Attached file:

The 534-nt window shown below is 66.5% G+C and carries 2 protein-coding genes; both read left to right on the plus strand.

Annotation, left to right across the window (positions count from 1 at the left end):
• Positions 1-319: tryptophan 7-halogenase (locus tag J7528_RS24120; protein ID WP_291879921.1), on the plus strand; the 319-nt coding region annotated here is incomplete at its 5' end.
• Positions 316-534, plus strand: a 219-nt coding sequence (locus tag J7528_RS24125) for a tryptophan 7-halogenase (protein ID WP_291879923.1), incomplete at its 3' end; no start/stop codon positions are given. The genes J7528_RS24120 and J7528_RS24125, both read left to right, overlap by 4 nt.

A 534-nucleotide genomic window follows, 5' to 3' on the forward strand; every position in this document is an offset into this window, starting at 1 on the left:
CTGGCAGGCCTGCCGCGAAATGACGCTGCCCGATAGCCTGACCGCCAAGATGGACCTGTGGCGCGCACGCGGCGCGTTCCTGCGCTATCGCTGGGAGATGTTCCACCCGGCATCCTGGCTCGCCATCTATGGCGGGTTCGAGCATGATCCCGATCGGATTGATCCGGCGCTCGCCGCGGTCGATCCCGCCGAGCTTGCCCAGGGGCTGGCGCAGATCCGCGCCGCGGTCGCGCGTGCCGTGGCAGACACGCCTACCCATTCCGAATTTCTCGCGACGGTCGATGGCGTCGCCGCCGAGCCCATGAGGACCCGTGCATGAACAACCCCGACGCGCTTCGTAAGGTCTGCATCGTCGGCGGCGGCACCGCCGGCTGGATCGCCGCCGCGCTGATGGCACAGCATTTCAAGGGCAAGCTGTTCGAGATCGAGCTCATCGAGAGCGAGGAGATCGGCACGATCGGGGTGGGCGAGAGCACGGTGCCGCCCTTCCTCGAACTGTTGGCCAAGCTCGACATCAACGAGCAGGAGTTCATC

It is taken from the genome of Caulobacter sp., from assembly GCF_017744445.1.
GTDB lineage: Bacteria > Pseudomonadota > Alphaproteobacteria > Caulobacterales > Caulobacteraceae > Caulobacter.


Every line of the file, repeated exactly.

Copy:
The 534-nt window shown below is 66.5% G+C and carries 2 protein-coding genes; both read left to right on the plus strand.

Annotation, left to right across the window (positions count from 1 at the left end):
• Positions 1-319: tryptophan 7-halogenase (locus tag J7528_RS24120; protein ID WP_291879921.1), on the plus strand; the 319-nt coding region annotated here is incomplete at its 5' end.
• Positions 316-534, plus strand: a 219-nt coding sequence (locus tag J7528_RS24125) for a tryptophan 7-halogenase (protein ID WP_291879923.1), incomplete at its 3' end; no start/stop codon positions are given. The genes J7528_RS24120 and J7528_RS24125, both read left to right, overlap by 4 nt.

A 534-nucleotide genomic window follows, 5' to 3' on the forward strand; every position in this document is an offset into this window, starting at 1 on the left:
CTGGCAGGCCTGCCGCGAAATGACGCTGCCCGATAGCCTGACCGCCAAGATGGACCTGTGGCGCGCACGCGGCGCGTTCCTGCGCTATCGCTGGGAGATGTTCCACCCGGCATCCTGGCTCGCCATCTATGGCGGGTTCGAGCATGATCCCGATCGGATTGATCCGGCGCTCGCCGCGGTCGATCCCGCCGAGCTTGCCCAGGGGCTGGCGCAGATCCGCGCCGCGGTCGCGCGTGCCGTGGCAGACACGCCTACCCATTCCGAATTTCTCGCGACGGTCGATGGCGTCGCCGCCGAGCCCATGAGGACCCGTGCATGAACAACCCCGACGCGCTTCGTAAGGTCTGCATCGTCGGCGGCGGCACCGCCGGCTGGATCGCCGCCGCGCTGATGGCACAGCATTTCAAGGGCAAGCTGTTCGAGATCGAGCTCATCGAGAGCGAGGAGATCGGCACGATCGGGGTGGGCGAGAGCACGGTGCCGCCCTTCCTCGAACTGTTGGCCAAGCTCGACATCAACGAGCAGGAGTTCATC

It is taken from the genome of Caulobacter sp., from assembly GCF_017744445.1.
GTDB lineage: Bacteria > Pseudomonadota > Alphaproteobacteria > Caulobacterales > Caulobacteraceae > Caulobacter.